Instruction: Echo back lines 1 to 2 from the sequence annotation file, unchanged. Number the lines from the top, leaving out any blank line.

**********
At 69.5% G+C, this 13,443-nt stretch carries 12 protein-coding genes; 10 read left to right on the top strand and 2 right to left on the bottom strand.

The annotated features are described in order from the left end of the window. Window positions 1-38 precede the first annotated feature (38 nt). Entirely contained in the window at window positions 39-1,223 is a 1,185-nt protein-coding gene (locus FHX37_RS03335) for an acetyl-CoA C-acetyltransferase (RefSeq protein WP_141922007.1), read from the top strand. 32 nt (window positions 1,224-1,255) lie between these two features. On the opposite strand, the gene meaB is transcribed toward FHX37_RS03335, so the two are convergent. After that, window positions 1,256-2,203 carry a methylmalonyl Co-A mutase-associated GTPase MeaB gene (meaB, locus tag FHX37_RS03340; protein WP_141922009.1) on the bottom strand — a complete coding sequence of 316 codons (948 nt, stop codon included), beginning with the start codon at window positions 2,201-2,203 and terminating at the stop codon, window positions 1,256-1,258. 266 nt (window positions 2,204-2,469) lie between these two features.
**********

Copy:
At 69.5% G+C, this 13,443-nt stretch carries 12 protein-coding genes; 10 read left to right on the top strand and 2 right to left on the bottom strand.

The annotated features are described in order from the left end of the window. Window positions 1-38 precede the first annotated feature (38 nt). Entirely contained in the window at window positions 39-1,223 is a 1,185-nt protein-coding gene (locus FHX37_RS03335) for an acetyl-CoA C-acetyltransferase (RefSeq protein WP_141922007.1), read from the top strand. 32 nt (window positions 1,224-1,255) lie between these two features. On the opposite strand, the gene meaB is transcribed toward FHX37_RS03335, so the two are convergent. After that, window positions 1,256-2,203 carry a methylmalonyl Co-A mutase-associated GTPase MeaB gene (meaB, locus tag FHX37_RS03340; protein WP_141922009.1) on the bottom strand — a complete coding sequence of 316 codons (948 nt, stop codon included), beginning with the start codon at window positions 2,201-2,203 and terminating at the stop codon, window positions 1,256-1,258. 266 nt (window positions 2,204-2,469) lie between these two features.